DuBois Farm: A Country Theme Park

On a sunny mid-September day, my father and I took a short drive across the Hudson to DuBois Farm. We found it tucked away in a small, wealthy-looking suburban neighborhood just outside of Poughkeepsie. One thing was immediately apparent as we pulled up to the farm: It. Is. Huge. The parking lot was a giant field that reminded me of the makeshift parking lots used at county fairs in New Hampshire, which is where I’m from. After being directed to a parking spot by a lanky, bored high-schooler, my dad and I headed for the main entrance of the farm. We walked along a neat dirt path lined by a pristine white picket fence.


To our left as we entered were little red wagons that you could rent for a couple bucks to use to carry anything you picked or bought. I even saw some people using them to wheel around their kids! Right after the wagon station was a huge pumpkin patch. Small children darted in and out between the spots of orange as parents loaded up their wagons with soon-to-be Jack-o-Lanterns. We walked past the pumpkin patch (I definitely had no room for a Jack-o-Lantern in my tiny dorm room!) and headed up the hill to the main farmhouse.


We chatted for a while with some extremely friendly staff at the cider house. They took the time to answer our questions, and if they didn’t know the answer, they called over someone who did. After the cider house, we grabbed some bags and meandered through the apple orchard, picking a few apples for the road. Friendly little signs were sprinkled throughout the orchard, with cute messages like “apples go in your bag or in your belly!” It was clear to both me and my dad that Dubois Farm has put a lot of care into making the overall the atmosphere of the farm  incredibly welcoming and inviting.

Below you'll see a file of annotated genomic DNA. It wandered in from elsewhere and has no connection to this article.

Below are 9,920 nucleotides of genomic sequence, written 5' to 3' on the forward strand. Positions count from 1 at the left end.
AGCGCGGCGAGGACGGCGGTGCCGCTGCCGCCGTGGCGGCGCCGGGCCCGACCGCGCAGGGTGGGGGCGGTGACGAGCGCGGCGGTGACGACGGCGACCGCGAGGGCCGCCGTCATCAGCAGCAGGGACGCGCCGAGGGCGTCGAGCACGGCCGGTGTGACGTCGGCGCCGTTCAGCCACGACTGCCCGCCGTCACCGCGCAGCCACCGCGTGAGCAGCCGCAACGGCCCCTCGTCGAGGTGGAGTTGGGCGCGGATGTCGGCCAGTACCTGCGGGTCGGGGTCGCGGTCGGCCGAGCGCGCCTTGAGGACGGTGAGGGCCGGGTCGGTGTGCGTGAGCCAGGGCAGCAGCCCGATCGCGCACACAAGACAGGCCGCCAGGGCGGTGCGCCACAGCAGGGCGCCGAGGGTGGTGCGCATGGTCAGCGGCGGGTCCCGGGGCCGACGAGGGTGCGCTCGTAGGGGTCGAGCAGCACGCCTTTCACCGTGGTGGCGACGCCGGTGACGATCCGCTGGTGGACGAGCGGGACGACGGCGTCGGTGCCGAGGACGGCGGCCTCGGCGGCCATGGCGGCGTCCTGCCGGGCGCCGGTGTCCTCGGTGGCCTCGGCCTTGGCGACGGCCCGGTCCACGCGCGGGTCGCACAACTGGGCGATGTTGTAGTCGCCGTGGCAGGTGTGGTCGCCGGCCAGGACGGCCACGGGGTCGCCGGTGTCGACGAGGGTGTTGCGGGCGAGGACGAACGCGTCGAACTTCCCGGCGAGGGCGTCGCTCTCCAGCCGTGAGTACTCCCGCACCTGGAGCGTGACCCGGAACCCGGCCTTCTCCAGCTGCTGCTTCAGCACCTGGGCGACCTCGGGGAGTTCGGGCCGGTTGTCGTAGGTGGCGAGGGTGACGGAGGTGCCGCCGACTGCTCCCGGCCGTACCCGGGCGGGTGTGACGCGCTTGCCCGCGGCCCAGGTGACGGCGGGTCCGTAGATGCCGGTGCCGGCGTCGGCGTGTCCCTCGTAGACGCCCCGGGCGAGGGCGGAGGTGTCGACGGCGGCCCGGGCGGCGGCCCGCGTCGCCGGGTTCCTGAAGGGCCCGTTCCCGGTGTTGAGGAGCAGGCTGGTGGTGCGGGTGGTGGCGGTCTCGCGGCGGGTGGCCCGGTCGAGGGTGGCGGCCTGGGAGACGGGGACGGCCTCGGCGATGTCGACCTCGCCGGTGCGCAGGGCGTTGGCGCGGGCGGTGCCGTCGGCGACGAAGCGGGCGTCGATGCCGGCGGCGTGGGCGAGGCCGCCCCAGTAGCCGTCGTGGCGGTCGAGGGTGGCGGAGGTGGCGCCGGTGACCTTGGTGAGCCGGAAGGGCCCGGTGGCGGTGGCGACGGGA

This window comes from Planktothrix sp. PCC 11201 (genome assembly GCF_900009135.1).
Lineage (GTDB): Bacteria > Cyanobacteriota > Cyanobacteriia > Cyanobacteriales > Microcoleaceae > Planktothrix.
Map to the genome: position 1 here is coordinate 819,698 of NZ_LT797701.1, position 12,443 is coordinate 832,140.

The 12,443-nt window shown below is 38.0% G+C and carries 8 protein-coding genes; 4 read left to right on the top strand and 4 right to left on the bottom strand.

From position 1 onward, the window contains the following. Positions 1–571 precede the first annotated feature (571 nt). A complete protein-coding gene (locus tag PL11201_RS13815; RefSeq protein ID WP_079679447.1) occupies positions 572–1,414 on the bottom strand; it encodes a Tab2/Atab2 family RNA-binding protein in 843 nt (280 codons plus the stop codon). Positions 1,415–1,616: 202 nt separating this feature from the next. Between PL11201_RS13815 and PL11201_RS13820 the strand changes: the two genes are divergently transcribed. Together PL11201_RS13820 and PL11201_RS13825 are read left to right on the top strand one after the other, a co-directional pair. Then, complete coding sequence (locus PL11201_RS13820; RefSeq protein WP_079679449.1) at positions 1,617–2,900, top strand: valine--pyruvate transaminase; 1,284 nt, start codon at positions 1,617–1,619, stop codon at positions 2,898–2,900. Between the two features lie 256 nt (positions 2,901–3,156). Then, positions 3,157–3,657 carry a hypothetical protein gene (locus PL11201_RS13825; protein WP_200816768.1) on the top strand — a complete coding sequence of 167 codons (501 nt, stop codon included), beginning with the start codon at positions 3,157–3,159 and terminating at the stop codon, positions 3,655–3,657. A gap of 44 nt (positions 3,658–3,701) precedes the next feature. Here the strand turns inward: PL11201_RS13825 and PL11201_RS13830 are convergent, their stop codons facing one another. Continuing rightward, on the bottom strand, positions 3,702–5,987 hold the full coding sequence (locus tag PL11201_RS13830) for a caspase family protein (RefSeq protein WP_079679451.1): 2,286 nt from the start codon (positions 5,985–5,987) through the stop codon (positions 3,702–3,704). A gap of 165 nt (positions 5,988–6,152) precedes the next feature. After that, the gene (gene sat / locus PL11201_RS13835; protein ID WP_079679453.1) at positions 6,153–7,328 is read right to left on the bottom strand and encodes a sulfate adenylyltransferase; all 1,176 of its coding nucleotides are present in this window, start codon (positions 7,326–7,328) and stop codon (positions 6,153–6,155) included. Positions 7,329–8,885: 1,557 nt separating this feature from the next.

I was fascinated by all that I saw at the Dubois Farm. Having worked on a small pick-your-own farm in New Hampshire (Poverty Lane Orchards) for most of my young adult life, I found that being able to compare and contrast the two different farms gave me a unique angle to the whole experience.  It was very clear to me that the Poverty Lane and the DuBois Farms differed immensely. For starters, the appearance of the DuBois Farm could not be more different from the appearance of my farm back home. Everything at the DuBois Farm was freshly painted and newly renovated, whereas at Poverty Lane, the main farmhouse is practically caving in on itself. That is not to say Poverty Lane is not financially successful (it definitely is!), but rather that they have different priorities. After my visit to DuBois Farm I got the sense that one of their main objectives is to sell the country to city folk. From the country music played over loud speakers to the picturesque and polished farm stand, there was definitely a lot of work put into making selling a certain image. Poverty Lane doesn’t need to sell the country image, because, well, everyone in New Hampshire already knows what the country is like.

Overall my dad and I had a both a fun and an interesting visit to DuBois Farm. We picked some great apples and talked to some wonderful people. I couldn’t shake the feeling, however, that there was something inauthentic about the whole place. This is obviously just my perspective, but at the end of the day it felt like the farm lost some charm by being so big, polished, and commercial.


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